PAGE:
Story by Liesel Schmidt
Photos Courtesy of Alexandria Seaport Foundation
When the Alexandria Seaport Foundation was created in 1982, its focus was simply to honor the maritime heritage of Alexandria as an important seaport town. By 1993, the Foundation had gained an even more important focus: serving at-risk young people in need of direction. To do so, they launched the Apprentice Program, a workforce development program that serves young people from the ages of 17 to 22. Through guidance and adult mentoring as well as project-based learning, the Seaport Foundation provides the career, educational and life skills necessary for these at-risk youth to become thriving, self-sufficient adults who contribute to their communities.
“Our mission is to provide young people in need of direction with a second chance that they very much need,” says Executive Director Kathy Seifert. “Many apprentices have experienced little success in traditional school settings, have been involved with the court system, have dropped out of school or have struggled with substance abuse, anxiety or depression. Some have struggled with a combination of all of those things, making getting ahead extremely difficult. The Apprentice Program provides them a safe and nurturing environment in which to change the trajectory of their lives, attain their GED and gain the life and career skills necessary to successfully and independently move forward.”
With such an important mission driving it, the Foundation and organizations like it are indeed invaluable resources for the local community and changing the direction of the future. “Our young people are struggling, and they need our support,” Seifert says. “Small non-profits can be so powerful in serving this vulnerable population by providing them a safe space, experienced adult mentoring and the life, educational and career skills which are critical to changing the trajectory of their lives and experiencing personal fulfillment and joy.”
Since its establishment, the Seaport Foundation has impacted the lives of hundreds of young people throughout the DC metropolitan area. “Graduate apprentices have entered the military, completed post-secondary school, become boat builders, property managers, construction workers and non-profit leaders,” Seifert notes proudly. “There are very few programs for this age group, as many consider them to be adults—yet when apprentices come to the Seaport Foundation, they lack the majority of tools necessary to navigate the adult world. We provide them with these important skills and guide them as they learn to break the cycle of dependency and become productive, happy members of their community.”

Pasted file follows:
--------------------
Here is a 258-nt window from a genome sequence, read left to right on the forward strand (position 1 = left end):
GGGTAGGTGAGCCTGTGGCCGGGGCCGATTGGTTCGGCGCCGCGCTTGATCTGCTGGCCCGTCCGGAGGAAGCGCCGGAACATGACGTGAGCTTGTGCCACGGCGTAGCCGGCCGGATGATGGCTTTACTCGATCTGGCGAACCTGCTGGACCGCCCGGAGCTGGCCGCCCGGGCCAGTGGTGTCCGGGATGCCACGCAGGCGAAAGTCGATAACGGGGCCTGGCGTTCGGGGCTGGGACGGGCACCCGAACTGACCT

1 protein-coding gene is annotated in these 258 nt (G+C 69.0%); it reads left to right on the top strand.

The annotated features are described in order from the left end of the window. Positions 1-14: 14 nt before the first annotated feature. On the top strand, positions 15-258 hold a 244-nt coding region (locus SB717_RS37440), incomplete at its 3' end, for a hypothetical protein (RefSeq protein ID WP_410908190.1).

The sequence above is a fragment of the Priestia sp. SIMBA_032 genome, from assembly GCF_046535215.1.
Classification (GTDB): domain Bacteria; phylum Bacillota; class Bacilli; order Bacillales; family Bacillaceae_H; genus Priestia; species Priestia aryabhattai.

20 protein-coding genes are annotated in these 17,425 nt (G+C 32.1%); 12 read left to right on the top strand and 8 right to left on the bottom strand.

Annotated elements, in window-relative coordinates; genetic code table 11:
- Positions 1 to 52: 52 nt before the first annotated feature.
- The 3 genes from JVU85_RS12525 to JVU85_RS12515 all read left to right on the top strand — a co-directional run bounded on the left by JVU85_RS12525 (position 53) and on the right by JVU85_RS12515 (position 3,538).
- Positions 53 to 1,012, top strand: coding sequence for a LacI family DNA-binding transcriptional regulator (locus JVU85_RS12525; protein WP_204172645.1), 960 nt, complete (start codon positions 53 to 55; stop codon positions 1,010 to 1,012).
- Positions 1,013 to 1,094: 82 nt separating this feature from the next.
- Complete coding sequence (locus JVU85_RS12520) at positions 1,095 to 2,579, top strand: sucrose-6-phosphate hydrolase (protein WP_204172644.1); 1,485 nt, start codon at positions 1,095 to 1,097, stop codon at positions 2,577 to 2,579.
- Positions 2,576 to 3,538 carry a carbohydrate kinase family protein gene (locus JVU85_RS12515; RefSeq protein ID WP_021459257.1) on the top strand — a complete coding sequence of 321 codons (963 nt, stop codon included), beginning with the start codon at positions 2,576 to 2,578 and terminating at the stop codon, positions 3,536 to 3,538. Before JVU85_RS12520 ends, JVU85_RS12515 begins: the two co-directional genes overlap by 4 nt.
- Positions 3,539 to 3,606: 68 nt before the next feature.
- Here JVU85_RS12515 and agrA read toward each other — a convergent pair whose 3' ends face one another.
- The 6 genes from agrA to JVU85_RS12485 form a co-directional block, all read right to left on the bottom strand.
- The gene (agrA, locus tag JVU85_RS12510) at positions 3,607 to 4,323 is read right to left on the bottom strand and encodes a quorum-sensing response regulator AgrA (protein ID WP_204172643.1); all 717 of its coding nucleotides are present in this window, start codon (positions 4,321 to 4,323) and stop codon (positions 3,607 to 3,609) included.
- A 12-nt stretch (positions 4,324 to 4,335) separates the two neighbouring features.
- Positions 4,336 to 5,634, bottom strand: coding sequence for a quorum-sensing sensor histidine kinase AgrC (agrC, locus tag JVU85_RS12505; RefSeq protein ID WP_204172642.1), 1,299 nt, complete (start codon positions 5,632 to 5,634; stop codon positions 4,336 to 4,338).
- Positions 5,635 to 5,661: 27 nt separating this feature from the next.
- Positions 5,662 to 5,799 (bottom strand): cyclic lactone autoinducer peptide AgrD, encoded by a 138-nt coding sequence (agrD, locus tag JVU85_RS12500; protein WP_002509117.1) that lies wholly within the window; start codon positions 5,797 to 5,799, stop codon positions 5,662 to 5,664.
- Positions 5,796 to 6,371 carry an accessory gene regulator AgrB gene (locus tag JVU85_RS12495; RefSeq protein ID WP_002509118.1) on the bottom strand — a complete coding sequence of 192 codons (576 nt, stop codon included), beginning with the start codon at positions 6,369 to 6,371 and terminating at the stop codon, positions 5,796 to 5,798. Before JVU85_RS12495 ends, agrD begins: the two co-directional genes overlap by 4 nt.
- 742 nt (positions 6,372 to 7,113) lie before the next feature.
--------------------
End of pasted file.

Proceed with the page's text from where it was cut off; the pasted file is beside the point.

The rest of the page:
The proof of their efficacy, is, of course, the apprentices themselves—not only in the strides they make in going on to have careers but in other ways. “We experience success every single day in the Apprentice Program, both in big and small ways,” Seifert notes. “When an apprentice shifts their attitude, recognizes that being tardy or absent is unacceptable, begins to take pride in their appearance, consistently abides by the Seaport rules and learns the value of good work ethic, these are all accomplishments. When an apprentice passes their GED test, secures a job or is accepted to college, the military or a post-apprenticeship program, these are all ‘wins.’ It is truly a privilege to lead the Seaport Foundation and witness the miracles that take place every day in young people who once had little or no hope for their futures.”
Naturally, the organization faces challenges—the biggest of which is getting through to the youth who come through their doors. “It’s not easy to change an individual at the age of 17 or 18, when they have been practicing their behavior for years prior to entering the program,” admits Seifert. “Most apprentices have had very little positive adult mentoring, live at or below the poverty line and lack the self-esteem which comes from experiencing personal success and achievements. The individual transitions which occur during the program take time—and a great deal of patience, persistence and resilience on the part of apprentices and staff alike.”
As a non-profit, the Seaport Foundation depends on the support of individual gifts, corporate donations, grants and family foundations for funding. They also hold two annual events—Seaport Day, an all-day waterfront festival with boats, children’s activities, live music, local food, beer, wine and other outdoor/nautical activities held at Waterfront Park in Old Town; and Wine on the Water, a springtime event on the water featuring live music, exceptional wines and charcuterie as well as live and silent auctions.
Plans for the future include expansion to make an even greater impact. The Board of Directors recently approved a three- to five-year strategic plan to double the number of young people served annually, construct a second waterfront facility adjacent to their current Seaport Center to support this growth and resume their Middle School Math Program in local schools—a program which is designed to prevent early dropouts through project-based learning, hands-on math instruction and carpentry. The Seaport Foundation expects to launch a Capital Campaign to fund the new building in early 2022.
To learn more about the Alexandria Seaport Foundation and its events or volunteer opportunities, call 703.778.0977 or visit www.alexandriaseaport.org.